Internet Retailer just published a research report whose title posed an important question for any online seller: Are Your Fulfillment Operations Good Enough?
Interestingly, many of the 100 mid-sized e-retailers who responded to the survey don’t think so.
They rate the “importance of fulfillment” as a well-deserved 8.77 out of 10, while rating the quality of their own fulfillment operations a comparatively “meh” score of 7.31.
A deeper dive into the survey’s findings begins to uncover reasons for this performance gap.
44% of e-retailer respondents do not believe or are unsure if their current fulfillment warehouse network is sufficient to meet customer delivery requirements.
As we peel the onion back further, we discover that almost 50% of survey respondents fulfill orders for national distribution through a single warehouse.
A single warehouse strategy makes it “impossible to meet a two-day, nationwide delivery requirement using efficient ground transportation,” survey analysts concluded, adding that, “many companies don’t have enough warehouse coverage across the U.S. to fulfill orders quickly and efficiently.”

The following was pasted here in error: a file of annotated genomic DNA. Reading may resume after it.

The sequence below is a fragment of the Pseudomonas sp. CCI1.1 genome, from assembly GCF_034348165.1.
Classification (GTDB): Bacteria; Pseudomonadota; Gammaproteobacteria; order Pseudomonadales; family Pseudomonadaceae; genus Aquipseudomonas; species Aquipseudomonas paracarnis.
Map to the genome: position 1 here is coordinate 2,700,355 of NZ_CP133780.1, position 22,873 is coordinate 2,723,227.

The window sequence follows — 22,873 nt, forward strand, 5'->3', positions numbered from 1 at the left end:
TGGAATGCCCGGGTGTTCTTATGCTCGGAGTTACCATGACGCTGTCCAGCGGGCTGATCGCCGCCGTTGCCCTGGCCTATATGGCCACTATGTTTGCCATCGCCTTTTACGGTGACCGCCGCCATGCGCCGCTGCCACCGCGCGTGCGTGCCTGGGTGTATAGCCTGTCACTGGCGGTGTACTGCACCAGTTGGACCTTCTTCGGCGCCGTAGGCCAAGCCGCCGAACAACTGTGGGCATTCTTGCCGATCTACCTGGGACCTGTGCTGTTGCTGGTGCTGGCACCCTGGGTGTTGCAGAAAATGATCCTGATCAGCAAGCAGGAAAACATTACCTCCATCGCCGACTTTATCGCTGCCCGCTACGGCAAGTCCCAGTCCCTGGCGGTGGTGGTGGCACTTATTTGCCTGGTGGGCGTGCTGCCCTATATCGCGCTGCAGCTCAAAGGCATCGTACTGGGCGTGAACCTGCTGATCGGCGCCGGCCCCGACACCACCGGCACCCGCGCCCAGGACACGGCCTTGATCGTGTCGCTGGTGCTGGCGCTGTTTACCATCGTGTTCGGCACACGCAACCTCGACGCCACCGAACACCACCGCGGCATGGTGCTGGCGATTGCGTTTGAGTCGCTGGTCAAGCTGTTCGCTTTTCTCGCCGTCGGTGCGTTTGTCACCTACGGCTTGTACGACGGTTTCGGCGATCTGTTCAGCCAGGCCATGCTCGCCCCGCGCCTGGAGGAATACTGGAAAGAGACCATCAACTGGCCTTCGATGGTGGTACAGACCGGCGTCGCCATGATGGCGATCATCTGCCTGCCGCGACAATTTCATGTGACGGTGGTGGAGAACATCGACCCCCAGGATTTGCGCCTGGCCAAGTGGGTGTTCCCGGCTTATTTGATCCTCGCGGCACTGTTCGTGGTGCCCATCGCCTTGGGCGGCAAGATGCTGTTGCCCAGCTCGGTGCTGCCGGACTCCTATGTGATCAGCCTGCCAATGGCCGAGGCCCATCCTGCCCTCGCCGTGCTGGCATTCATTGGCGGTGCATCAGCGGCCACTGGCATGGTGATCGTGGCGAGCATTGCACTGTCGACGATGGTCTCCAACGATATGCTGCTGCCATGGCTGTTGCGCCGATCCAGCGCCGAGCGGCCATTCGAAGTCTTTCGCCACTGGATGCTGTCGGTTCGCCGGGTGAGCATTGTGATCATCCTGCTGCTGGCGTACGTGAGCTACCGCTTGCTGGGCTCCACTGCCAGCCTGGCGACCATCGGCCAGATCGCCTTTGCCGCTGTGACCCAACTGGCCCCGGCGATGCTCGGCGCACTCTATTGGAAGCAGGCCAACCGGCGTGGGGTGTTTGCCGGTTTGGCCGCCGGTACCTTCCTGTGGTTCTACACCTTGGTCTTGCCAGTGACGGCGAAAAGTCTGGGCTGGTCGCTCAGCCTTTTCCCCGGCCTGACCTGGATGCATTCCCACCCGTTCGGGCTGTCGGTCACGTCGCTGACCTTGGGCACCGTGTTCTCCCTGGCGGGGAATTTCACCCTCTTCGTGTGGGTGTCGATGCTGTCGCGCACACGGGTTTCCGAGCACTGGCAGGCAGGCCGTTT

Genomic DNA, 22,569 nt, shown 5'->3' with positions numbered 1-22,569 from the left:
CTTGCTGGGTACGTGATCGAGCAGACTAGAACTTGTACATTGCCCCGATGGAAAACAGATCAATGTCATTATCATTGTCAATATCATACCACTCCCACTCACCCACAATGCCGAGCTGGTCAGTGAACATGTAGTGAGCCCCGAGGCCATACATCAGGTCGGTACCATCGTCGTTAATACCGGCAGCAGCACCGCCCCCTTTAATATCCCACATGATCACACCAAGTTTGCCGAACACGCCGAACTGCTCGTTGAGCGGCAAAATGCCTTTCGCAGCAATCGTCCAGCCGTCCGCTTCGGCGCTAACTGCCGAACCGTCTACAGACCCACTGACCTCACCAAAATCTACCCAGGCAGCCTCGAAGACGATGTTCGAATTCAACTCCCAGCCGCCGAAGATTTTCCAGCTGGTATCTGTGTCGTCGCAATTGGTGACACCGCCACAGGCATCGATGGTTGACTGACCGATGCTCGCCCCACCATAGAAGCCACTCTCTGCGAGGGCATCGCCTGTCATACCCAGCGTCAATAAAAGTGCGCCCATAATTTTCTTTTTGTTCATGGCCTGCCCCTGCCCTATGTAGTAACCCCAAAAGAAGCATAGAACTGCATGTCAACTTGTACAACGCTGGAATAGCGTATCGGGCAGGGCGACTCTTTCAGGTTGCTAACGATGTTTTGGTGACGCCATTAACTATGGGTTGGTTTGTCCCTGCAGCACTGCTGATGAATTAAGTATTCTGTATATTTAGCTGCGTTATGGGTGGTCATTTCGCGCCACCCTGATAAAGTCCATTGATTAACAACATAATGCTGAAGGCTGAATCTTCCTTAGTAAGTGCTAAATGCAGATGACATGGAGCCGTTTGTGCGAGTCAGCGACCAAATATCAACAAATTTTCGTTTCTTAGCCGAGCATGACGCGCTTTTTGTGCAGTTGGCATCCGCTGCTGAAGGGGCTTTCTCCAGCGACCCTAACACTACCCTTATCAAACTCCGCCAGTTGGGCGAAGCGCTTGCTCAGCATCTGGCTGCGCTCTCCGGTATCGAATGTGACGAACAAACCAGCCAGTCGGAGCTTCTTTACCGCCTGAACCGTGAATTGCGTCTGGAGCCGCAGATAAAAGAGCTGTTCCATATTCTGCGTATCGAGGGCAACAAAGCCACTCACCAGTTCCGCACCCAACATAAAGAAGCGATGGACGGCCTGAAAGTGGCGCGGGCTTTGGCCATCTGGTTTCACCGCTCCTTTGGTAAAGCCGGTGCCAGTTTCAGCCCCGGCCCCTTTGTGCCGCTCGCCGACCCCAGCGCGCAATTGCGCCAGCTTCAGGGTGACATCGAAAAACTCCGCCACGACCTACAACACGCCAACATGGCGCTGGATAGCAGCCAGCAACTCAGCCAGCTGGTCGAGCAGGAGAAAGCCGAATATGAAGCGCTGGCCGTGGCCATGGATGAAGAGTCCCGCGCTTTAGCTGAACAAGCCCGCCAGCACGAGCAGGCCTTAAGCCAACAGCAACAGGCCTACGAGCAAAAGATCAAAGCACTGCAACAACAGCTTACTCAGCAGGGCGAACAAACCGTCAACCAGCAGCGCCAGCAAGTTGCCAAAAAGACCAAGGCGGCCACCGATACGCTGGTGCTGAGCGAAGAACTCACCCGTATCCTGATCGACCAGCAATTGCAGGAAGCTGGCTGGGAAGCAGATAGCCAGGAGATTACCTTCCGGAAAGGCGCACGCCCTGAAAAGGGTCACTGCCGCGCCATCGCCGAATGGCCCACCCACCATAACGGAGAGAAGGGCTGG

Given the evidence, we have to agree, especially when you consider another telling survey takeaway: 57% of mid-sized companies still take three days or more to fulfill orders with their current warehouse network.
This begs the question: How many warehouses do you really need to stay on pace with customer expectations for fast, free delivery – and to ensure your fulfillment performance is on par with the changing landscape?
The answer depends on a lot of factors, including:
- how many SKUs you have (the greater the number, the more complicated it is to spread your inventory across multiple locations)
- whether or not your product is a distinct brand or a common commodity (customers are sometimes willing to wait a little longer for delivery of the former)
- what type of industry you’re operating in (some have considerably faster delivery standards than others)
- how much of the cost for delivery your company is willing to absorb (most companies foot the cost of at least some of it)
One thing is certain: the trend is toward expanding B2C warehouse networks to put products closer to customers in order to speed delivery times and reduce parcel delivery costs by eliminating high zone moves
We’ll be sharing additional findings from the Internet Retailer study in future blog posts. Until then, feel free to contact us if you’d like to discuss your current warehouse network’s ability to scale to meet consumer expectations.